Employment Law Daily Challenge to policies allowing year-round, years-long employment of ‘temporary’ herders is revived on appeal
Tuesday, August 21, 2018

Challenge to policies allowing year-round, years-long employment of ‘temporary’ herders is revived on appeal

By Brandi O. Brown, J.D.

In the appeal of a dismissed suit brought by a shepherds’ advocacy organization against the Departments of Labor and Homeland Security, the D.C. Circuit has resurrected claims relating to the agency’s 364-day certification period for H-2A visas, as well as its pattern of routinely extending those “temporary” visas for repeated three-year periods. The organization plausibly showed that the agencies de facto policies regarding such authorizations were arbitrary, capricious, and contrary to law in violation of both the Administrative Procedure Act and the Immigration and Nationality Act. The organization also adequately challenged a 2015 rule categorizing herders as the type of temporary positions permitted by the visa program. But the organization’s challenge to the minimum wage required for herders was not revived (Hispanic Affairs Project v. Acosta, August 17, 2018, Millett, P.).

Year-round, three-year-long visas. “For all the pastoral images it may invoke,” the court intoned, “tending to a flock is no easy task.” And according to ranchers, it is one that few domestic workers will or can do. Thus, the industry has become almost entirely dependent on foreign labor, workers who come to the United States on H-2A visas. The DOL issues Temporary Employment Certifications to employers who establish a need, and then the DHS makes a final decision on whether to grant the employer’s H-2A petition and issue a visa. Such visas, however, are only supposed to be issued for temporary or seasonal worker needs, but “time and again,” the court noted, the agencies allow employers to employ herders on H-2A visas for work that is year-round, non-seasonal, and that lasts for up to three years at a time.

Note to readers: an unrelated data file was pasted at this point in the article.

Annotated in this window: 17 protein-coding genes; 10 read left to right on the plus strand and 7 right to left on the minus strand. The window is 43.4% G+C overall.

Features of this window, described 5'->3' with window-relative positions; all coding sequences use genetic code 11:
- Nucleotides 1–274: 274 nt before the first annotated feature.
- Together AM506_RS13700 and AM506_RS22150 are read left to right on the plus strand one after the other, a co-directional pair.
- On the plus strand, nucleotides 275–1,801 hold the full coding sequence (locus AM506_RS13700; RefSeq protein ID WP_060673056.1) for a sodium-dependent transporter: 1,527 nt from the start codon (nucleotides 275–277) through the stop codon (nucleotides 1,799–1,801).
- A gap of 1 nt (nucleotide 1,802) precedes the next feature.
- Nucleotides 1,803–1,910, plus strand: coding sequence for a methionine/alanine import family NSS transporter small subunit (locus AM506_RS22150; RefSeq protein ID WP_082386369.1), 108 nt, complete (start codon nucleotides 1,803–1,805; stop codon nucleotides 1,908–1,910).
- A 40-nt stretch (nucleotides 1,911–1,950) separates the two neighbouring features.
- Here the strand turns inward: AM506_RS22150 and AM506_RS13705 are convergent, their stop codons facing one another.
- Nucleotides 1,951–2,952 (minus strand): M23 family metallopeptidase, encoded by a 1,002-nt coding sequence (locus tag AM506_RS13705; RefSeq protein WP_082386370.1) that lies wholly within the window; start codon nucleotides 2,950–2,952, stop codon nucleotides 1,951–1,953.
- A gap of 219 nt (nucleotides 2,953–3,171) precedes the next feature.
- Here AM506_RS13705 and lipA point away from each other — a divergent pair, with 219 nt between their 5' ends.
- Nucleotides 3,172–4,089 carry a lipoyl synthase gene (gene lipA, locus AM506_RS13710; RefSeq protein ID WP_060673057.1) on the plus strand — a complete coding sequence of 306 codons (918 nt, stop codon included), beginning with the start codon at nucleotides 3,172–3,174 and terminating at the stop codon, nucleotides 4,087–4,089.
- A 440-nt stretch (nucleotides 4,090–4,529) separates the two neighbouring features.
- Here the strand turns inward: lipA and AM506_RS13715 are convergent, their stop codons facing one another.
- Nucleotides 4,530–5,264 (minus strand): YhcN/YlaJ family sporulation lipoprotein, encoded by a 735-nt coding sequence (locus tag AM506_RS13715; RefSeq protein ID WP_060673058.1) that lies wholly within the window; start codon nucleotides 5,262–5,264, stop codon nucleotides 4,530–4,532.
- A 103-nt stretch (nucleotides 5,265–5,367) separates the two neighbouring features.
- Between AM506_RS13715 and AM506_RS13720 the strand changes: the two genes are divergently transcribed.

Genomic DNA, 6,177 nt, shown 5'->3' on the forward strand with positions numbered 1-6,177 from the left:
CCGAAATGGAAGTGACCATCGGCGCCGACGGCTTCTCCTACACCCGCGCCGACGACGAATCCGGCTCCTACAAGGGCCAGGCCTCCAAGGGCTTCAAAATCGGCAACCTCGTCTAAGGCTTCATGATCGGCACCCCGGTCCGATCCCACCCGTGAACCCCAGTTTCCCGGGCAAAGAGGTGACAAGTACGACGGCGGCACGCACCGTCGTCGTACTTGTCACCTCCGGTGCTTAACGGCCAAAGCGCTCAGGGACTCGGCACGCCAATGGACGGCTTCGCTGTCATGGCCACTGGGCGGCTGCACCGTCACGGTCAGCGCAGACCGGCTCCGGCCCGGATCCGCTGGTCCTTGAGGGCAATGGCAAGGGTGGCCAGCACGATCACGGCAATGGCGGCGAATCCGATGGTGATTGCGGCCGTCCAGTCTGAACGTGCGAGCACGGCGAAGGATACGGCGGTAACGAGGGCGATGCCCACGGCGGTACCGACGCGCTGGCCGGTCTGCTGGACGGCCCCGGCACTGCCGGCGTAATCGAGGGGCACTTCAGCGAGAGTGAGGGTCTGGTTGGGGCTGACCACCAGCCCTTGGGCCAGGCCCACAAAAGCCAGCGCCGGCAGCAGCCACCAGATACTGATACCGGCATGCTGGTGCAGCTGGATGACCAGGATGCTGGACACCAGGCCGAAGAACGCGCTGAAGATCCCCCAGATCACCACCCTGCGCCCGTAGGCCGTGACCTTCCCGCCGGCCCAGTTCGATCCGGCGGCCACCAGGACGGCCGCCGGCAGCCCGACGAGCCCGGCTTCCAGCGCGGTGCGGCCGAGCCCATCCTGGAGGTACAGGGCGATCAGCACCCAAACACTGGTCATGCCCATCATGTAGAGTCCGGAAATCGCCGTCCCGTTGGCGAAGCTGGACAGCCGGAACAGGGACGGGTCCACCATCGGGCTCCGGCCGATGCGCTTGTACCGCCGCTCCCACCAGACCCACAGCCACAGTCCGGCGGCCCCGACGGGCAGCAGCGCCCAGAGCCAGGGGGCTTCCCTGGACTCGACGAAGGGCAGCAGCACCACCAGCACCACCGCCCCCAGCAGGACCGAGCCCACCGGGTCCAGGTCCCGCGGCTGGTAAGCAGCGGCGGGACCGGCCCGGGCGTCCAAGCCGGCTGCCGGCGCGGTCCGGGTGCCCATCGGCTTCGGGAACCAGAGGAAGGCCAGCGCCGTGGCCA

Challenge. According to the lawsuit brought by the Hispanic Affairs Project, a herders’ membership organization, and a handful of individual herders, the agencies’ 364-day certification period for H-2A visas is unconnected to the reality of such employment. Therefore, they challenged that certification period, as well as the agencies’ practice of routinely extending those visas.

Low wages. Minimum wages and working condition requirements for H-2A workers are also set by the Labor Department. Employers of open-range herders, however, were exempt from the minimum-wage requirement due to the position’s unique characteristics. In 2011 the DOL issued a guidance letter formalizing the exemption of those workers, although that letter was found invalid in an earlier decision by the court. The district court ruled that it could remain in effect while a new rule was properly promulgated through the notice-and-comment process. That new rule took effect in 2015 and laid out several regulations, including minimum wage standards, regulations that also applied to the open-range herders. In its district court challenge, the organization also contended that the minimum wage sets by the 2015 rule was unjustifiably low.